Under this cost exemption, determinations as to increases in actual costs under a plan must be made and certified by a qualified and licensed actuary who is a member in good standing of the American Academy of Actuaries. Exemption determinations must be in a written report prepared by the actuary, which must be maintained by the plan or issuer for six years following the notification of election to implement the exemption. Determinations are to be made after the plan has complied with the requirements of the group market mental health parity provisions for the first six months of the plan year involved.

A plan or issuer that qualifies for and elects to implement the cost exemption must promptly notify the Secretaries of Labor, Health and Human Services, and the Treasury (as appropriate), the appropriate state agencies, and participants and beneficiaries in the plan. The notifications to the Secretaries, which are confidential, must include a description of (1) The number of covered lives under the plan (or coverage) involved at the time of the notification (and, as applicable, at the time of any prior election of the cost exemption by the plan or coverage); (2) a description of the actual total costs of coverage with respect to medical and surgical benefits and mental health and substance use disorder benefits under the plan (for both the plan year upon which a cost exemption is sought and the year prior); and (3) the actual total costs of coverage with respect to mental health and substance use disorder benefits under the plan (for both the plan year upon which a cost exemption is sought and the year prior). The Secretaries must make available upon request, but no more frequently than annually, an anonymous itemization of these notifications, including a breakdown of States by the size and type of employers submitting the notification and a summary of the data received. The Secretaries and the appropriate state agencies are authorized by MHPAEA to audit the Start Printed Page 19157books and records of a group health plan, or health insurance issuer offering coverage in connection with a plan, relating to an exemption.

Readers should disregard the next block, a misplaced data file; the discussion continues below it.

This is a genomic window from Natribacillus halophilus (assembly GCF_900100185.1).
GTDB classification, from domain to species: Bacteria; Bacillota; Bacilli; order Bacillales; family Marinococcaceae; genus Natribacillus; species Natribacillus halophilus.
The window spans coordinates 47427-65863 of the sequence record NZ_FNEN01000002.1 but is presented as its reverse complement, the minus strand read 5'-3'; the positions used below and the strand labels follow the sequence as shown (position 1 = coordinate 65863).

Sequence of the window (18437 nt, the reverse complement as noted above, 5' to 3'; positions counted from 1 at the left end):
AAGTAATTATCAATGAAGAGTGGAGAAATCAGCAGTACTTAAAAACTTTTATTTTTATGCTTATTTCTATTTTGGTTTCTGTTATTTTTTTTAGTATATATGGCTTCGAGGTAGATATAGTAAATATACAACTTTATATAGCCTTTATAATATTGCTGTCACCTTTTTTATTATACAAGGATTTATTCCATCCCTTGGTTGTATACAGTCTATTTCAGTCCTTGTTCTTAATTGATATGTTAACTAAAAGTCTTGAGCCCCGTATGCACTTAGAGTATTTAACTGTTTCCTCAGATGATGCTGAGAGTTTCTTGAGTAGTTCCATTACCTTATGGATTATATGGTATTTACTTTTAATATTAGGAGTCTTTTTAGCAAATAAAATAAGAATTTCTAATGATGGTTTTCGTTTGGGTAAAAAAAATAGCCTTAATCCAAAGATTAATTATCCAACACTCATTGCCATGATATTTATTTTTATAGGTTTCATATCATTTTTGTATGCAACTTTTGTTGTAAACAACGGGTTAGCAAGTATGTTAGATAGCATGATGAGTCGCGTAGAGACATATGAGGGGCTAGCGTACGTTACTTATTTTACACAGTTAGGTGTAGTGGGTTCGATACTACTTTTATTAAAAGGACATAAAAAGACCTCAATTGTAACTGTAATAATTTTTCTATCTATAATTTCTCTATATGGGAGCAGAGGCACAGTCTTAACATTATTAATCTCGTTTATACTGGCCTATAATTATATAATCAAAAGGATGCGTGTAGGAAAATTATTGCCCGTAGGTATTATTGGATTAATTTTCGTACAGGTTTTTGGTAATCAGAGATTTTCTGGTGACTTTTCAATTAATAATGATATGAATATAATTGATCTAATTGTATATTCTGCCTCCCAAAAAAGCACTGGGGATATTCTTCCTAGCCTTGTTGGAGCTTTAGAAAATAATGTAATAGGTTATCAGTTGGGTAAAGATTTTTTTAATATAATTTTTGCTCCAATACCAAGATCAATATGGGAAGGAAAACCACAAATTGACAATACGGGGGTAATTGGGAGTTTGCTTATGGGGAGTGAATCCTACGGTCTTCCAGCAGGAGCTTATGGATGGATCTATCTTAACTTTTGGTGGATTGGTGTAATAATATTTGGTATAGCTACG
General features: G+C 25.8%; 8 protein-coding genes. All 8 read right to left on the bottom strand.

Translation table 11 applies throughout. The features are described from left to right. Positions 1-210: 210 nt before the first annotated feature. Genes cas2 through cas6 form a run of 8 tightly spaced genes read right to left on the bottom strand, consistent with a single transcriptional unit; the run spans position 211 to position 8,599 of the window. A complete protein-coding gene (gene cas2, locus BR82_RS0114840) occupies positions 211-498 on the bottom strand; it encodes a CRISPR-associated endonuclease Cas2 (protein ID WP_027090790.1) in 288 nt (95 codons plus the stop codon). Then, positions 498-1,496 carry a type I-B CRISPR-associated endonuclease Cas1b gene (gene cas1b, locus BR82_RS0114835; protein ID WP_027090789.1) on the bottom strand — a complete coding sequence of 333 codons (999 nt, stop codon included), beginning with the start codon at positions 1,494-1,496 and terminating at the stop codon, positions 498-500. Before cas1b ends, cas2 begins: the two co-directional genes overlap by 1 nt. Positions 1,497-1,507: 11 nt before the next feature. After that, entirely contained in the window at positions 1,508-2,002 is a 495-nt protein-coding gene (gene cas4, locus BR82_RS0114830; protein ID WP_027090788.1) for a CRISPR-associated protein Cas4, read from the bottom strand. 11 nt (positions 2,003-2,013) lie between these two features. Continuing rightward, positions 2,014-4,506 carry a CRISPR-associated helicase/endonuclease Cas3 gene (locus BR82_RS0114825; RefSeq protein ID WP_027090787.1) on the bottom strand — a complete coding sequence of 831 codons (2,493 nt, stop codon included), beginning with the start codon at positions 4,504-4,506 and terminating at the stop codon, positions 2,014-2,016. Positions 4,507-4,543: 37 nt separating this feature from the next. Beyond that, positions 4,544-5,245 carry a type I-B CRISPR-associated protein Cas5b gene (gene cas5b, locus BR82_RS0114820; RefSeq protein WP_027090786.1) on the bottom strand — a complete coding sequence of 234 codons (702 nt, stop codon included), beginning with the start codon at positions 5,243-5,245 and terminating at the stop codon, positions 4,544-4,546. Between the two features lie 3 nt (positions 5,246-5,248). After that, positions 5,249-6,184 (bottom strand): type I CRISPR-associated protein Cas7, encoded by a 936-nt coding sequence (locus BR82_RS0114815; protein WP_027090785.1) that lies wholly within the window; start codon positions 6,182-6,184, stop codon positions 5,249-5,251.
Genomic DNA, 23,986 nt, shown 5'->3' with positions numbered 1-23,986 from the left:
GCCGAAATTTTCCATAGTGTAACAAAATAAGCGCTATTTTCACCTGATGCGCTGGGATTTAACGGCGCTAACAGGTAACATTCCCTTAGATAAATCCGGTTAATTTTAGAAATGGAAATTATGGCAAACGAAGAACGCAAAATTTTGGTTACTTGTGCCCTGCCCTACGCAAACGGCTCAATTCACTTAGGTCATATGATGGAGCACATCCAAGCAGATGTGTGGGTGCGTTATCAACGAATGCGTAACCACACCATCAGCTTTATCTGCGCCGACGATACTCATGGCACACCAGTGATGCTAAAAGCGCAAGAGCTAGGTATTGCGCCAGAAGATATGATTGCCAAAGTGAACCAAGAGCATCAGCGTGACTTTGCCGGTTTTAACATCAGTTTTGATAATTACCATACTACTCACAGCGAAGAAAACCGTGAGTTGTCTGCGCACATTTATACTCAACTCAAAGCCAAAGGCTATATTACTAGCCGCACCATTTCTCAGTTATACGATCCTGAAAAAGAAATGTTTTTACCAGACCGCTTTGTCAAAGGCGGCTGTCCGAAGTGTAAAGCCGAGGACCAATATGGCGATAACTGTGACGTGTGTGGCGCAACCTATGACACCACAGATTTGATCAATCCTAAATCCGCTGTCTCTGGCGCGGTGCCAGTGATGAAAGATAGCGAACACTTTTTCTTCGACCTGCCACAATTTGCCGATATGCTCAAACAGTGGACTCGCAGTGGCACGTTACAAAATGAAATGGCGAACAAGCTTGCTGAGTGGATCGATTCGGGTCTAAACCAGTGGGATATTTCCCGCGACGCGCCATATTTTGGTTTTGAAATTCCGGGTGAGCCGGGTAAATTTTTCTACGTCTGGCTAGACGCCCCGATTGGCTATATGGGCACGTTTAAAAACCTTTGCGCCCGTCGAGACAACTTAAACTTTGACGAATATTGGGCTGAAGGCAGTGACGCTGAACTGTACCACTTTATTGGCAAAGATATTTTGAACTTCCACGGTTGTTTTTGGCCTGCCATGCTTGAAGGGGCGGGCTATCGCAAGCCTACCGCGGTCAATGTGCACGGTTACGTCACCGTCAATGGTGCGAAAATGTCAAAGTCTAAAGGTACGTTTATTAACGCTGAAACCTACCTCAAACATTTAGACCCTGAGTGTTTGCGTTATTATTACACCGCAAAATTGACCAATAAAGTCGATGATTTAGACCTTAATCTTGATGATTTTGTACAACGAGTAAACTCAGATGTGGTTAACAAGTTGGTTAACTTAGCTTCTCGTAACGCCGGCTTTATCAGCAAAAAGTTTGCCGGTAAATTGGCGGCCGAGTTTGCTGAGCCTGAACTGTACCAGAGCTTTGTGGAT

As enacted, MHPA 1996 included a sunset provision. This provision was amended several times to extend the sunset date, most recently to December 31, 2008. MHPAEA eliminates the sunset provision, effective January 1, 2009. Thus, the requirements of MHPA 1996 will remain in place, except as modified by MHPAEA. Generally, the provisions of MHPAEA apply for plan years beginning after October 3, 2009 (for calendar year plans, January 1, 2010).

There is a special effective date rule for group health plans maintained pursuant to one or more collective bargaining agreements (collectively bargained plans) ratified before October 3, 2008 (the date of the enactment of MHPAEA). Under the special rule, MHPAEA's requirements will not apply to plan years beginning before the later of either the date on which the last of the collective bargaining agreements relating to the plan terminates (determined without regard to any extension agreed to after October 3, 2008), or January 1, 2010.[2] Any plan amendment made pursuant to a collective bargaining agreement solely to conform to requirements added by MHPAEA is not treated as a termination of the agreement.

II. Solicitation of Comments

A. Comments Regarding Economic Analysis, Paperwork Reduction Act, and Regulatory Flexibility Act

Executive Order 12866 requires an assessment of the anticipated costs and benefits of a significant rulemaking action and the alternatives considered, using the guidance provided by the Office of Management and Budget. These costs and benefits are not limited to the Federal government, but pertain to the affected public as a whole. Under Executive Order 12866, a determination must be made whether implementation of MHPAEA will be economically significant. A rule that has an annual effect on the economy of $100 million or more is considered economically significant.

In addition, the Regulatory Flexibility Act may require the preparation of an analysis of the economic impact on small entities of proposed rules and regulatory alternatives. An analysis under the Regulatory Flexibility Act must generally include, among other things, an estimate of the number of small entities subject to the regulations (for this purpose, plans, employers, and issuers and, in some contexts small governmental entities), the expense of the reporting, recordkeeping, and other compliance requirements (including the expense of using professional expertise), and a description of any significant regulatory alternatives considered that would accomplish the stated objectives of the statute and minimize the impact on small entities. The Departments consider a small entity to be an employee benefit plan with fewer than 100 participants.

The Paperwork Reduction Act requires an estimate of how many “respondents” will be required to comply with any “collection of information” requirements contained in regulations and how much time and cost will be incurred as a result. A collection of information includes recordkeeping, reporting to governmental agencies, and third-party disclosures. The Departments have current approval for information collection requirements related to the increased cost exemption under MHPA 1996.

The Departments are requesting comments that may contribute to the analyses that will be performed under these requirements, both generally and with respect to the following specific areas: